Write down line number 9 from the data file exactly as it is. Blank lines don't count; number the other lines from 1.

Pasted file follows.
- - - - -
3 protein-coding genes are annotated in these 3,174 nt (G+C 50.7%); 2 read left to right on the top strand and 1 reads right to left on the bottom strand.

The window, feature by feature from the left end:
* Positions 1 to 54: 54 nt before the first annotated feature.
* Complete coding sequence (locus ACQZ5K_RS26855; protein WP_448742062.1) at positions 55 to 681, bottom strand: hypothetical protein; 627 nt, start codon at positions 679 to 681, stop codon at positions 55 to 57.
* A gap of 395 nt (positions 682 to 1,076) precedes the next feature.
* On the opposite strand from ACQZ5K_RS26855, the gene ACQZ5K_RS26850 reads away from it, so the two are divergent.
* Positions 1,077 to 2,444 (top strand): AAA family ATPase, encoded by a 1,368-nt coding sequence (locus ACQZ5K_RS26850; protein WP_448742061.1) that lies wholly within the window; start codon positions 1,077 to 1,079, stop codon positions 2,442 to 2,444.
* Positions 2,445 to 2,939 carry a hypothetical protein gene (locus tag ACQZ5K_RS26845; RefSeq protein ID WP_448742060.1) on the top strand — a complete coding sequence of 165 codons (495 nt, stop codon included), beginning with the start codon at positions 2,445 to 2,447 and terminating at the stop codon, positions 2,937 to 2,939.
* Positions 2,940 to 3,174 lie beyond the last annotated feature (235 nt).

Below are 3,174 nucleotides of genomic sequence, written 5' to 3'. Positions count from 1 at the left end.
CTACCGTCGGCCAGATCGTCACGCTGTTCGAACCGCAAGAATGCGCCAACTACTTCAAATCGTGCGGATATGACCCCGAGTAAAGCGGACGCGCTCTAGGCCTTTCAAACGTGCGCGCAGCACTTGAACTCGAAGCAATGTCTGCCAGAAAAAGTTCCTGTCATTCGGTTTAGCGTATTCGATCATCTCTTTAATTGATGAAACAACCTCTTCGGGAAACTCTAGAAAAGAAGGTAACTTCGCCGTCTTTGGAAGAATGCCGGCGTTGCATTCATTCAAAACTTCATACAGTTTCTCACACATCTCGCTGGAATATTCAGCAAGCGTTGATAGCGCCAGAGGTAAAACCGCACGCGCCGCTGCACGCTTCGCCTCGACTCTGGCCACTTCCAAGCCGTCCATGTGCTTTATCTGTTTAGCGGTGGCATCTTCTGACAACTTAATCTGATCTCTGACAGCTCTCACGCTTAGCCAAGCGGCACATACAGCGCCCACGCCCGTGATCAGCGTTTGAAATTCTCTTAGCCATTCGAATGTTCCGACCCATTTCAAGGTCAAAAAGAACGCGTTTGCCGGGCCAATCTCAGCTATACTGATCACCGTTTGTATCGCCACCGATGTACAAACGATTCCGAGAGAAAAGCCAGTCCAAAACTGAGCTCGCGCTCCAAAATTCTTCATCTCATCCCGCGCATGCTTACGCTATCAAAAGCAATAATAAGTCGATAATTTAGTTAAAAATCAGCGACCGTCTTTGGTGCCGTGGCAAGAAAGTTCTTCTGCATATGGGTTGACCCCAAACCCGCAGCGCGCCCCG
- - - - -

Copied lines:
* Positions 2,940 to 3,174 lie beyond the last annotated feature (235 nt).